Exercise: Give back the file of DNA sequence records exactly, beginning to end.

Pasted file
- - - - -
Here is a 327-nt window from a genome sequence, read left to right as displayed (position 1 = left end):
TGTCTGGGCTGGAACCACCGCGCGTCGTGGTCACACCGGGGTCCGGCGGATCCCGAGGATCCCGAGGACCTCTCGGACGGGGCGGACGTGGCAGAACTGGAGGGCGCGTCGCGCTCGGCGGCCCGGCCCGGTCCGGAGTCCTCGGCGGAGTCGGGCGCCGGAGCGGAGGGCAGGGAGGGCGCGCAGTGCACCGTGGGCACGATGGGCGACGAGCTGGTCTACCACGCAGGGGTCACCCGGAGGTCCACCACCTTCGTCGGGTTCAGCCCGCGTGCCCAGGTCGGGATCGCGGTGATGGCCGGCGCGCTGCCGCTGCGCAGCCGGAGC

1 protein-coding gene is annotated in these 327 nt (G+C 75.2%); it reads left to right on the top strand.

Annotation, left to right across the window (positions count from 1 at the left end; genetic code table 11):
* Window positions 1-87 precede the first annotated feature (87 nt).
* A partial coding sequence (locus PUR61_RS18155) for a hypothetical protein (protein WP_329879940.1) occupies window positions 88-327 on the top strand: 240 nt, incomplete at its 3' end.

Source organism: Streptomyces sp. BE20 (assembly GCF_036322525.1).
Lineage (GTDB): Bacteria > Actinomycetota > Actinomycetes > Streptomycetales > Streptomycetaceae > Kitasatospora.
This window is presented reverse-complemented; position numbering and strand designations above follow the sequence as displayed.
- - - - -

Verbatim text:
Here is a 327-nt window from a genome sequence, read left to right as displayed (position 1 = left end):
TGTCTGGGCTGGAACCACCGCGCGTCGTGGTCACACCGGGGTCCGGCGGATCCCGAGGATCCCGAGGACCTCTCGGACGGGGCGGACGTGGCAGAACTGGAGGGCGCGTCGCGCTCGGCGGCCCGGCCCGGTCCGGAGTCCTCGGCGGAGTCGGGCGCCGGAGCGGAGGGCAGGGAGGGCGCGCAGTGCACCGTGGGCACGATGGGCGACGAGCTGGTCTACCACGCAGGGGTCACCCGGAGGTCCACCACCTTCGTCGGGTTCAGCCCGCGTGCCCAGGTCGGGATCGCGGTGATGGCCGGCGCGCTGCCGCTGCGCAGCCGGAGC

1 protein-coding gene is annotated in these 327 nt (G+C 75.2%); it reads left to right on the top strand.

Annotation, left to right across the window (positions count from 1 at the left end; genetic code table 11):
* Window positions 1-87 precede the first annotated feature (87 nt).
* A partial coding sequence (locus PUR61_RS18155) for a hypothetical protein (protein WP_329879940.1) occupies window positions 88-327 on the top strand: 240 nt, incomplete at its 3' end.

Source organism: Streptomyces sp. BE20 (assembly GCF_036322525.1).
Lineage (GTDB): Bacteria > Actinomycetota > Actinomycetes > Streptomycetales > Streptomycetaceae > Kitasatospora.
This window is presented reverse-complemented; position numbering and strand designations above follow the sequence as displayed.